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What you need to know about MS

nerve illustration affected by MS

Multiple sclerosis (MS) is the most common neurological disease in young adults, usually striking between the ages of 20 and 40. Each person with MS experiences different symptoms at different times. These must-know facts help make sense of this progressive disease.

No one knows the root cause of MS.

While there can be a genetic link, just because you’re related to someone with multiple sclerosis doesn’t mean you’ll get it too. In fact, there’s only a 2 to 3 percent chance of a sibling or child of someone with MS developing it. There is, however, a possibility that you can inherit your gut bacterial makeup from your biological mother. It’s this gut or microbiome that influences health and immunity throughout life, as well as being linked to chronic diseases like MS.

MS is caused by inflammation in the body, which can be triggered by diet, lifestyle, and even an underlying infection or latent virus in the body like the Epstein Barr virus. This progressive neurological disease has also been associated with low vitamin D and B12 levels.

type of neurons graphic
interneurons illustration

MS develops when the immune system attacks nerve cells.

The immune system is a powerful protective mechanism; its main goal is to keep us healthy. It does so by attacking “invaders” like bacteria and viruses, triggering inflammation (p. 10). This normal immune process misfires, however, in chronic inflammatory diseases like multiple sclerosis.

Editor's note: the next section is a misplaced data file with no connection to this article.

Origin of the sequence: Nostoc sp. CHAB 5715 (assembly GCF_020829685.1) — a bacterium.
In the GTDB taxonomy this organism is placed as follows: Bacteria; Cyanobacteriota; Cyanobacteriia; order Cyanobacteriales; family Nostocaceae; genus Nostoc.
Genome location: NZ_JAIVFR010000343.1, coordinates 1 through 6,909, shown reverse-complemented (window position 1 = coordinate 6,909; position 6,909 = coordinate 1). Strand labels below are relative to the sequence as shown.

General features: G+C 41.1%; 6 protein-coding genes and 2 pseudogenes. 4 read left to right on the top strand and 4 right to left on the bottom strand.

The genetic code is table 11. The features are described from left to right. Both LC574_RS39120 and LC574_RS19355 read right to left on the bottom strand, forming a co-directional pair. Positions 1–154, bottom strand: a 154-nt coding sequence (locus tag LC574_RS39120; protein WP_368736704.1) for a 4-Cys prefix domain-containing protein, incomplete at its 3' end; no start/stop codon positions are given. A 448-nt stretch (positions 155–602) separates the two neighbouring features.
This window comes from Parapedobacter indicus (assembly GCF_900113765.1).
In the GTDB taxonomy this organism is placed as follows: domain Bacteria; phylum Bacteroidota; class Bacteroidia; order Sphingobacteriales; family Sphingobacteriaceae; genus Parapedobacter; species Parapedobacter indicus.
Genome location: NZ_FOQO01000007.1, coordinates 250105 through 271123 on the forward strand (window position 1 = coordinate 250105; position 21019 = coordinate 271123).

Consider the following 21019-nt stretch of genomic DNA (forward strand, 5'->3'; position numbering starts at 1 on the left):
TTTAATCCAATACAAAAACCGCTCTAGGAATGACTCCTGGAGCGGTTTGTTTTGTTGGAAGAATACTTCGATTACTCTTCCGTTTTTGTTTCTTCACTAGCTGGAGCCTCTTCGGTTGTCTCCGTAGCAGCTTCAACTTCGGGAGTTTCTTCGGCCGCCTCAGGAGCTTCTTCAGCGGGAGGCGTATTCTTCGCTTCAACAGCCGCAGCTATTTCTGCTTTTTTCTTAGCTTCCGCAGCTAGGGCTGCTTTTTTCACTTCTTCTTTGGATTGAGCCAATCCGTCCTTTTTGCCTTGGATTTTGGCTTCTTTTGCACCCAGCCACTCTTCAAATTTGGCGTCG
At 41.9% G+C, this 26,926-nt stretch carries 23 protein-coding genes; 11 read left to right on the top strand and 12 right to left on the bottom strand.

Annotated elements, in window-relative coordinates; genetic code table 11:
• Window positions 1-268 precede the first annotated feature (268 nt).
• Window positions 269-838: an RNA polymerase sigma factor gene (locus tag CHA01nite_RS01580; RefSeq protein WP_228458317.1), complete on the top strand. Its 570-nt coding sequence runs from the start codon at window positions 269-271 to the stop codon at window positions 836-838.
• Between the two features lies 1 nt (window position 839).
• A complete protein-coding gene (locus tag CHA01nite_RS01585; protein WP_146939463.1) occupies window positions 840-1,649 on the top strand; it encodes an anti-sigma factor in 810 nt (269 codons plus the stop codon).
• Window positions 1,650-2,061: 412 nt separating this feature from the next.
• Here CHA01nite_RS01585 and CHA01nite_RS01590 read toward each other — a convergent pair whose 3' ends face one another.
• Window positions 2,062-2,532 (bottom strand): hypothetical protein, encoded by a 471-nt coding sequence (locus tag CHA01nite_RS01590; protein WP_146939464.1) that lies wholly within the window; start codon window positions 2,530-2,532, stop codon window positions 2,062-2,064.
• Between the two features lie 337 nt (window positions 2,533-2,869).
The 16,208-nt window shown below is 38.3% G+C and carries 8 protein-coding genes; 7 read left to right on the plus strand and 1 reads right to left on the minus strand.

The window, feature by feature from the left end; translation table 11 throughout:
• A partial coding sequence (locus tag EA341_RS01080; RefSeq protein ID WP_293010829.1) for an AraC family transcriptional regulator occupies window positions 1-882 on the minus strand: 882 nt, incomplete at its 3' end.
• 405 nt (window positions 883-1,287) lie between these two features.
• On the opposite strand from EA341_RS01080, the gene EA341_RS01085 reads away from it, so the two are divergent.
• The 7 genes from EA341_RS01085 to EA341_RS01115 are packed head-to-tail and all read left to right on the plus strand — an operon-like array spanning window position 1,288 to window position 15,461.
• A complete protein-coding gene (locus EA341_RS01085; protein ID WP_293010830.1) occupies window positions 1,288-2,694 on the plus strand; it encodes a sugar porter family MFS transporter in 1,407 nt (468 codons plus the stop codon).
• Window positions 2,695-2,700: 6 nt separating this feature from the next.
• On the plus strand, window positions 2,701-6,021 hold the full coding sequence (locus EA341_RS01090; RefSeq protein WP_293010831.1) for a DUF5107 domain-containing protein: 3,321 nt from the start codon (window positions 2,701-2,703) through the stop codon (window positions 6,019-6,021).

If you have multiple sclerosis, your immune system mistakenly sees healthy nerve cells or neurons in the central nervous system (the brain, spinal cord, and/or optic nerves in the back of the eyes) as “invaders” and attacks. This is why MS is considered to be an autoimmune disease; autoimmunity is an abnormal immune response against our own healthy cells and tissues. This immune attack by immune cells like T cells triggers inflammation and, in those with MS, damages the myelin or fatty protective sheath around axons, the long nerve fibers that transmit nerve impulses. The inflammation can also damage the nerve fibers themselves, triggering the formation of hardened areas called lesions or plaque. (“Sclerosis” means hardening.) It’s these lesions that can be detected on an MRI. What also can be damaged are oligodendrocytes (oh-le-go-den-dro-cytes), nerve cells that produce myelin for up to 50 axons at a time, allowing for myelin to repair and regenerate itself.

Nerve cell damage triggers the symptoms of MS.

The myelin sheath surrounding nerve cells, or neurons, insulates the nerves and helps them send electrical signals, with speed and efficiency. It’s these electrical signals that control movement, thought, sight, hearing, speech, feeling, and bowel and bladder function. This protective layer of myelin is similar to the insulation that can be found around electrical wires.